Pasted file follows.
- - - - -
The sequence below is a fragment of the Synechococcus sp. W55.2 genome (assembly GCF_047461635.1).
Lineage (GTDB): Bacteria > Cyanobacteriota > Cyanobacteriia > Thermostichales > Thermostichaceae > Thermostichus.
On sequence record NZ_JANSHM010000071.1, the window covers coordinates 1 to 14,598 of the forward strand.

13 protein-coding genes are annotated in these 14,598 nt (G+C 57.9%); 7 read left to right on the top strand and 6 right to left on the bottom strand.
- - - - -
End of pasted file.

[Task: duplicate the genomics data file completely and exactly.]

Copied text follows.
The sequence below is a fragment of the Synechococcus sp. W55.2 genome (assembly GCF_047461635.1).
Lineage (GTDB): Bacteria > Cyanobacteriota > Cyanobacteriia > Thermostichales > Thermostichaceae > Thermostichus.
On sequence record NZ_JANSHM010000071.1, the window covers coordinates 1 to 14,598 of the forward strand.

13 protein-coding genes are annotated in these 14,598 nt (G+C 57.9%); 7 read left to right on the top strand and 6 right to left on the bottom strand.